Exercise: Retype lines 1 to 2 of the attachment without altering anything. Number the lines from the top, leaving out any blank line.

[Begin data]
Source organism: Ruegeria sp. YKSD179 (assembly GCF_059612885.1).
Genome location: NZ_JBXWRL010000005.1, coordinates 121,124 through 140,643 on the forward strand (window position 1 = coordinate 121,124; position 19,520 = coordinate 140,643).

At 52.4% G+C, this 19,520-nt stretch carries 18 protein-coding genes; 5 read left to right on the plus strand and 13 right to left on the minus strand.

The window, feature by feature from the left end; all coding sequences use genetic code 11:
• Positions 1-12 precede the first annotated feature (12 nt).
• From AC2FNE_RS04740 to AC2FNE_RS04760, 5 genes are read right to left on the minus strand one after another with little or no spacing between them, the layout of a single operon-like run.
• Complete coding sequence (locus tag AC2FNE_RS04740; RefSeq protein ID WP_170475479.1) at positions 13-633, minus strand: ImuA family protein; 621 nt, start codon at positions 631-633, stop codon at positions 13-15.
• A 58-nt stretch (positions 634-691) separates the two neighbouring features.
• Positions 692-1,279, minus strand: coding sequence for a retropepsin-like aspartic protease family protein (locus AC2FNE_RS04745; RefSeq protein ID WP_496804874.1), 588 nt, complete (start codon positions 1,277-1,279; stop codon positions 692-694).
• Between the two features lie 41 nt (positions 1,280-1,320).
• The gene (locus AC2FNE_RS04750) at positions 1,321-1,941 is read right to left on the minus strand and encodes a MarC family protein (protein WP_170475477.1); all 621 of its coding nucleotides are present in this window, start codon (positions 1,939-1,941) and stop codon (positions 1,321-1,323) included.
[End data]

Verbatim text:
Source organism: Ruegeria sp. YKSD179 (assembly GCF_059612885.1).
Genome location: NZ_JBXWRL010000005.1, coordinates 121,124 through 140,643 on the forward strand (window position 1 = coordinate 121,124; position 19,520 = coordinate 140,643).